Former Cuban leader Fidel Castro recruited two former Nazi SS soldiers to help train his military at the height of the Cuban Missile Crisis, according to declassified documents released by Germany's secret intelligence agency, the BND (Bundesnachrichtendienst).
The documents, dated October 26, 1962, revealed that Castro invited four SS officers to Havana, where he offered them quadruple the average salary a German made at that time in exchange for their expertise. Two of the four, who served in Adolf Hitler’s Waffen-SS, accepted the offer.
Castro was also trying to hire German paratroopers and technicians in an effort to ward off an American invasion.
"Obviously the Cuban revolutionary military had no fear of any personal contact with those associated with nazism, so long as they served their objectives," Bodo Hechelhammer, historical investigations director at German foreign intelligence agency Bundesnachrichtendienst (BND), said.
The documents, published online by the German newspaper Die Welt, also reveal that Castro was in contact with two middle men with ties to Germany's extreme right in an attempt to purchase 4,000 Belgian-made arms, as he was apparently trying to rid himself of his dependency on Soviet Union made arms.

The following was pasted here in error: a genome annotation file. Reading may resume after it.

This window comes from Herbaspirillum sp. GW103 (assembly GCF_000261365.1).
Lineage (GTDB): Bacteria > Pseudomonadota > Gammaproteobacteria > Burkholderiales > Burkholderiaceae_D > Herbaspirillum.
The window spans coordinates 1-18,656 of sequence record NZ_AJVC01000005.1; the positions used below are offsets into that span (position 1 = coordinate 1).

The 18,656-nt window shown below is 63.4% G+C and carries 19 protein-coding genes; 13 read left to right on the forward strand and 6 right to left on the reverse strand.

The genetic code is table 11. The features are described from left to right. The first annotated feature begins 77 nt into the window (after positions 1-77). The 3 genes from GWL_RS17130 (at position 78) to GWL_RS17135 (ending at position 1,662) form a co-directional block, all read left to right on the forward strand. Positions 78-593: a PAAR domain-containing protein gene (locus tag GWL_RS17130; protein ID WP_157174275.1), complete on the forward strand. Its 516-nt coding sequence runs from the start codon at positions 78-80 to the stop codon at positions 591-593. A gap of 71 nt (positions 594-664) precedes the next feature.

Other recently declassified documents revealed that Robert F. Kennedy, who was then U.S. Secretary of Justice, attempted to orchestrate a mafia plan to kill Castro.
The U.S. government reportedly offered $100,000 bounty on the head of the communist leader. An additional reward of $20 thousand was offered for the life of his brother Raul Castro, who currently rules Cuba.
Tuesday is the 50th anniversary of the Cuban Missile Crisis, which began after the United States discovered Soviet Union nuclear missiles in Cuba. The discovery led to a tense 13-day standoff from October 16 to the 28th between President John F. Kennedy and Nikita Khrushchev.
After secret negotiations between the two leaders, the United States agreed not to invade Cuba if the Soviet Union withdrew its missiles from the island.